By Marsha Sutton
After hearing from staff how the district was not blameless in the property tax bill error discovered last October, the San Dieguito Union High School District’s Board of Trustees voted 4-1 at the May 1 board meeting to pay $80,000 to the county of San Diego for partial reimbursement of expenses associated with correcting the mistake.
Eric Dill, SDUHSD’s associate superintendent of business services, said he has met regularly for the past six months with Treasurer/Tax Collector Dan McAllister, the county’s chief administrative officer, the county auditor/controller, and other county staff, to sort out how to fix the problem.
After the dust settled, costs for the fix were tallied up, and the county reported a final figure of about $183,000. Dill said the county asked the district to pay half.
“The compromise that we struck with them was that we would cover the costs of the printing and the mailing, but all of their system-related costs – they had to contract out for that stuff – we would want them to cover that,” Dill said in an interview April 30. “In the end what we agreed on was a flat $80,000.”
San Dieguito’s $449 million general obligation bond, which passed by a narrow margin last fall, called for a maximum tax of $25 per $100,000 in property value. But the original tax bill issued by McAllister’s office assessed $37.50 per $100,000.
The error on the original property tax bill, mailed last fall, was first discovered and reported by this newspaper on Oct. 24.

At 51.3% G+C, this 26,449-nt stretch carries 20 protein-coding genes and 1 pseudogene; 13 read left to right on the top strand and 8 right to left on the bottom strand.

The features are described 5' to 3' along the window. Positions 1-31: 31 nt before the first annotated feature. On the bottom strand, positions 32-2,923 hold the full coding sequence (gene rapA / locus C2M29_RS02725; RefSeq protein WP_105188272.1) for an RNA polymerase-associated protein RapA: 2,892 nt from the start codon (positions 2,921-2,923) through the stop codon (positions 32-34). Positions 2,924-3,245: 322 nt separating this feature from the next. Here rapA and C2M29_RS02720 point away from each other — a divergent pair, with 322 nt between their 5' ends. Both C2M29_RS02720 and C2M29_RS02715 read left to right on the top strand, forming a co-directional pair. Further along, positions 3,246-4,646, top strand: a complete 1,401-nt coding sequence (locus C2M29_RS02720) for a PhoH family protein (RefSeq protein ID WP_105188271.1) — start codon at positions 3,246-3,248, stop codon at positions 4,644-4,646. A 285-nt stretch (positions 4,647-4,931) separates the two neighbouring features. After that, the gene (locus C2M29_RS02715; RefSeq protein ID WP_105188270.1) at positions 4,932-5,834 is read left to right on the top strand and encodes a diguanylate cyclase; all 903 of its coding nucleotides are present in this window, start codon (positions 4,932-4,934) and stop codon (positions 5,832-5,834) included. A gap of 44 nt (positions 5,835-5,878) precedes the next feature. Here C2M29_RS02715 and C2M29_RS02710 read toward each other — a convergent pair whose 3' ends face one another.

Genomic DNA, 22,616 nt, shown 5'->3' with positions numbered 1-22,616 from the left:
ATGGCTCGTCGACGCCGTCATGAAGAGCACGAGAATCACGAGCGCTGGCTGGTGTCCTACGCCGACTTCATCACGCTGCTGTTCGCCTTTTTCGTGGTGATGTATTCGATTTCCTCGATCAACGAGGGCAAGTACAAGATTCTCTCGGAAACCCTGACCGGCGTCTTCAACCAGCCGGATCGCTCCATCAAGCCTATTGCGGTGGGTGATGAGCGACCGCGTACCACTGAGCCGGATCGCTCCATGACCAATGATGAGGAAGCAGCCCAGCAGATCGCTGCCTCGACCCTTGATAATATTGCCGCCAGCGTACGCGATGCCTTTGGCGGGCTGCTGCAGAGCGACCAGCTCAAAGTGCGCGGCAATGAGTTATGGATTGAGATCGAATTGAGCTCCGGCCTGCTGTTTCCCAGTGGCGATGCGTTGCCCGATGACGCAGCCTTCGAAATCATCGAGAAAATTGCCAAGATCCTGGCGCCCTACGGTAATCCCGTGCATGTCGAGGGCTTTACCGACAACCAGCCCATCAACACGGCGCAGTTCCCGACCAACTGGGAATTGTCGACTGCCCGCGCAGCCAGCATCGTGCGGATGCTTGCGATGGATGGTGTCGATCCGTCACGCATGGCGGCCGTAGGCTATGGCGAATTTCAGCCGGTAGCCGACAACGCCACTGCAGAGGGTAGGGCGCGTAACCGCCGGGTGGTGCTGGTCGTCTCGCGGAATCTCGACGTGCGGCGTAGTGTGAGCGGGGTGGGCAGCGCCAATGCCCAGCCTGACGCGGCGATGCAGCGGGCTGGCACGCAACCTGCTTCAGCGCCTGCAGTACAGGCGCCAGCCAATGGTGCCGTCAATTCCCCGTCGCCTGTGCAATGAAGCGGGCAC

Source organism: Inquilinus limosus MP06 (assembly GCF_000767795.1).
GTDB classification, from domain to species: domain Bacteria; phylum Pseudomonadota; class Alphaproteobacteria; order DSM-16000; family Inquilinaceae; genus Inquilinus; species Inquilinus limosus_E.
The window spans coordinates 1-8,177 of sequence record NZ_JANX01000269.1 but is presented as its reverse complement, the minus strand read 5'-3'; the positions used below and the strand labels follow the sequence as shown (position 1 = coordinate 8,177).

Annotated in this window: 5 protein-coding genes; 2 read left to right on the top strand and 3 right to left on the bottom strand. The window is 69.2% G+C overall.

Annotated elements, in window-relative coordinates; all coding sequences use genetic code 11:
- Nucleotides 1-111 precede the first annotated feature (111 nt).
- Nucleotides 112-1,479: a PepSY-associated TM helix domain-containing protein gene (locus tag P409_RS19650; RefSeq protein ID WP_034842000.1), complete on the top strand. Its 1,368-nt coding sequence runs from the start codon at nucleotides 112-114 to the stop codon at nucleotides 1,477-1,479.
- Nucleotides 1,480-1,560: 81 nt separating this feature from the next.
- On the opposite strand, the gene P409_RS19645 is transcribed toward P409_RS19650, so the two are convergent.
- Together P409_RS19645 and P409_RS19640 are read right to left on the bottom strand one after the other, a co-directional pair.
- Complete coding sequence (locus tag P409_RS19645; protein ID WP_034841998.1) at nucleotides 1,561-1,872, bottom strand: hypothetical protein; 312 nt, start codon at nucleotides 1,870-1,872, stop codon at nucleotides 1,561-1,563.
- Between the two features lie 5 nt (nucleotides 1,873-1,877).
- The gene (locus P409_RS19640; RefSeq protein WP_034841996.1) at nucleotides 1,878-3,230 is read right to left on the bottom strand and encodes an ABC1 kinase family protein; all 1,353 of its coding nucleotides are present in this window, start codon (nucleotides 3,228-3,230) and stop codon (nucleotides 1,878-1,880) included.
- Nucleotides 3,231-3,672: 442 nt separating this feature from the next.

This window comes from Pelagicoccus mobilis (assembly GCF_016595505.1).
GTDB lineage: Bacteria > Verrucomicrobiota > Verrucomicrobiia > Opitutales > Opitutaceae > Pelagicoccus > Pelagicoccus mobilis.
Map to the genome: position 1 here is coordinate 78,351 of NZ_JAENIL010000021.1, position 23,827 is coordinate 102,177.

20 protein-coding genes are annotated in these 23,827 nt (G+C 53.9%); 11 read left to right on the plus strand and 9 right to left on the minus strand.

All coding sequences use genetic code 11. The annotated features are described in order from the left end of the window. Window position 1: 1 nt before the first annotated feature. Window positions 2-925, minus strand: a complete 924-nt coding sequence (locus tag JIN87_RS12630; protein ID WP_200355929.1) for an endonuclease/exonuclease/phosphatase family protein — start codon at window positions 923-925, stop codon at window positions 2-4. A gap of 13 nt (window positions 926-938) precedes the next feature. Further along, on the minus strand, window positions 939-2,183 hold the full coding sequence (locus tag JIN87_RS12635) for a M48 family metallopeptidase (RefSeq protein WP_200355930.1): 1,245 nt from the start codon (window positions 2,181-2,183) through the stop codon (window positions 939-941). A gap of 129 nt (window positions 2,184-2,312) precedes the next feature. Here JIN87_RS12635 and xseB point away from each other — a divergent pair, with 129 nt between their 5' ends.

After alerting the district to the mistake, I spoke with Tracy Sandoval, auditor/controller for the county whose department is separate from McAllister’s. She initially blamed the school district for the error, and the next day the school district fired back, blaming the county.
Today, both the county and the school district accept some blame for what happened.
“We’ve done a really good job of not pointing fingers at each other since that first day,” Dill said. “We all have a little bit of this so we’re accepting joint responsibility.”
After those first few days when both agencies were trying to understand how an unprecedented and potentially far-reaching mistake like this could have happened, the finger-pointing ended and all parties agreed to sit down together and sort out the problems and identify both short- and long-term solutions.
McAllister worked to bring the county and school district together to find a way to resolve the problem quickly. “I think we wrapped it up pretty fast, relative to [what] could have happened,” he said.
The itemized statement from the county to the district showed a total cost of $183,372. The district’s flat fee of $80,000 was for $35,600 for printing and postage for letters mailed to property owners that explained the error, $7,400 to process refunds to taxpayers who had already paid the full amount based on the incorrect tax bills, and $38,100 for printing and postage of new and corrected tax bills.
The county agreed to pay the remaining amount – about $103,000 – primarily to outside vendors for software programming and information technology.